Why switch to reflective technology to generate Bessel beams?
Glass cutting, especially for smartphone screens, requires high precision. Ultrashort laser machining using a Bessel beam allows quality improvement of machining, as well as their efficiency. It also allows complex cuttings such as multi-material. So how do you generate a Bessel beam? And why is reflective technology useful for this?
A Bessel beam is a beam formed by the constructive interference of laser light so that it generates a long, narrow, intense beam surrounded by concentric fringes of lesser intensity.
In addition to applications in imaging, biology and microscopy, Bessel beams are particularly useful for machining transparent materials using ultrashort laser beams. Their extended depth of field (greater than a Gaussian beam) and the small diameters that can be obtained allow them to achieve exceptional machining accuracy, for example when machining smartphone screens or substrates for electronics.
Various optical technologies can be used to generate Bessel beams. The most common are spatial light modulators (SLM) and axicons:
Spatial Light Modulators LC2012 - copyright Holoeye
SLMs are devices that can dynamically modify the amplitude, phase or polarization of a laser beam using liquid crystals. Electronically controlled, they can generate a wide variety of beam shapes and are therefore very useful, especially for research.
However, they are generally very expensive, are sensitive to the disturbance of the input laser beams, and the quality of beam shaping is limited by the number of pixels it contains. Moreover, they are not capable of withstanding high power and high energy, which is incompatible with industrial use.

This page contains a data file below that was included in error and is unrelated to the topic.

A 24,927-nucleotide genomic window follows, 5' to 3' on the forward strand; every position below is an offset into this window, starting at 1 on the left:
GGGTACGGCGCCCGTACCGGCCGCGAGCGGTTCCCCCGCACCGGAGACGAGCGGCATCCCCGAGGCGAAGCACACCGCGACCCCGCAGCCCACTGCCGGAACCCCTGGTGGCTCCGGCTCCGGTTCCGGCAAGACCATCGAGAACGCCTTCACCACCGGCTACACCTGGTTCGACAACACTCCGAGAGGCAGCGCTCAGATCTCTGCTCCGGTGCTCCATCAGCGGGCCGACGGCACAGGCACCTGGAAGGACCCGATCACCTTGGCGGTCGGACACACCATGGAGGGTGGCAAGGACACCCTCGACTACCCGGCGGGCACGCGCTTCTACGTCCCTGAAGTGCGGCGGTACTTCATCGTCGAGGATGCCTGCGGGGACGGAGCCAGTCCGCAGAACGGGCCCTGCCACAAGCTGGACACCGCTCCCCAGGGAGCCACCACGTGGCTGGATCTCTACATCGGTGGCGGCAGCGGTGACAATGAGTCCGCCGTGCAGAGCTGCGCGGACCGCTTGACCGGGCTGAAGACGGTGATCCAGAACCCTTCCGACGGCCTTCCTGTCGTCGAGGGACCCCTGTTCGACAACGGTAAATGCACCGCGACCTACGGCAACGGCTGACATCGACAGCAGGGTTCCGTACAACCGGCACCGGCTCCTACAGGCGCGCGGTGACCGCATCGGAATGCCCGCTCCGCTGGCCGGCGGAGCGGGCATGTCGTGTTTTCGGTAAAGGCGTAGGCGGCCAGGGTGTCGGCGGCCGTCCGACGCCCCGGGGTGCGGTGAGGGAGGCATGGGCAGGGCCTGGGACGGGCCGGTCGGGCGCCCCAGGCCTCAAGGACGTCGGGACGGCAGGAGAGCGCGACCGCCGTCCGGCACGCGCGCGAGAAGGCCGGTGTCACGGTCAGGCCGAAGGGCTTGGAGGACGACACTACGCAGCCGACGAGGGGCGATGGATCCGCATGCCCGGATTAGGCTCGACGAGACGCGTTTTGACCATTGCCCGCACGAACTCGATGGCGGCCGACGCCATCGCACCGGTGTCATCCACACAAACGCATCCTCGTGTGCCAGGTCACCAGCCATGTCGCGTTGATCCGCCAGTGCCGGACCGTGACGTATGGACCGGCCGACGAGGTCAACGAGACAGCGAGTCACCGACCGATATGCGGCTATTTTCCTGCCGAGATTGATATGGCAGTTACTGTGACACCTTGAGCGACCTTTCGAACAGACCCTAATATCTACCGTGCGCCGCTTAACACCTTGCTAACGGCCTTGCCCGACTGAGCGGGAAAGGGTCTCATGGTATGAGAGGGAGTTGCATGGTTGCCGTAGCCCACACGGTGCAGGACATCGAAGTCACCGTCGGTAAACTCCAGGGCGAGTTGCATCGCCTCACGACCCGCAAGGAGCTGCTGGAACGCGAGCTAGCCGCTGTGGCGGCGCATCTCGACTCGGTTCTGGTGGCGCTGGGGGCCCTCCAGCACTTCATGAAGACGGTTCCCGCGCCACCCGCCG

Plano-Convex Axicon (Conical lens) -copyright Laserand
Axicons are conventionally transparent conical lenses. Available at reasonable prices, these components are widely used and are the most common method for generating Bessel beams, even at high power.
However, it is not possible to produce perfectly shaped transparent axicons: its tip is always curved, which inevitably causes interference defects and energy oscillations in the propagation direction of the generated Bessel beam. In turn, these defects lead to inaccuracies and non-uniform machining.
In addition, the transparent nature of these axicons subjects the ultrashort pulses (especially femtosecond pulses) to phenomena such as temporal dispersion and chromatic aberration, which degrade the beam quality. Transparent optics are therefore not suitable for femtosecond laser machining.
CANUNDA-AXICON by Cailabs
Cailabs has developed CANUNDA-AXICON, a range of fully reflective axicons. Reflective axicons function similarly to transparent axicons, but are manufactured to compensate for off-axis illumination. The manufacturing precision achieved to produce these axicons is higher than for conventional transparent axicons, making it possible to obtain exceptional quality, more homogeneous Bessel beams, perfect for precision machining.
Moreover, the reflective nature of these components allows them to withstand high energy and high power pulses and to avoid temporal dispersion and chromatic aberration. This makes them ideal for use with femtosecond lasers.
The robust nature of the CANUNDA-AXICON range means they can be used with a galvanometer scanner. This is a major step forward in the industrial use of Bessel beams for fast cutting of transparent materials.
The infographic below summarizes and compares all of these technologies.
By Sami Laroui
Sami Laroui, who holds Master’s degrees in materials science and innovation and entrepreneurship, joined Cailabs in 2018. As a pre-sales engineer, he contributes to the development and commercialization of innovative optical solutions, that optimize the quality and performance of laser machining processes.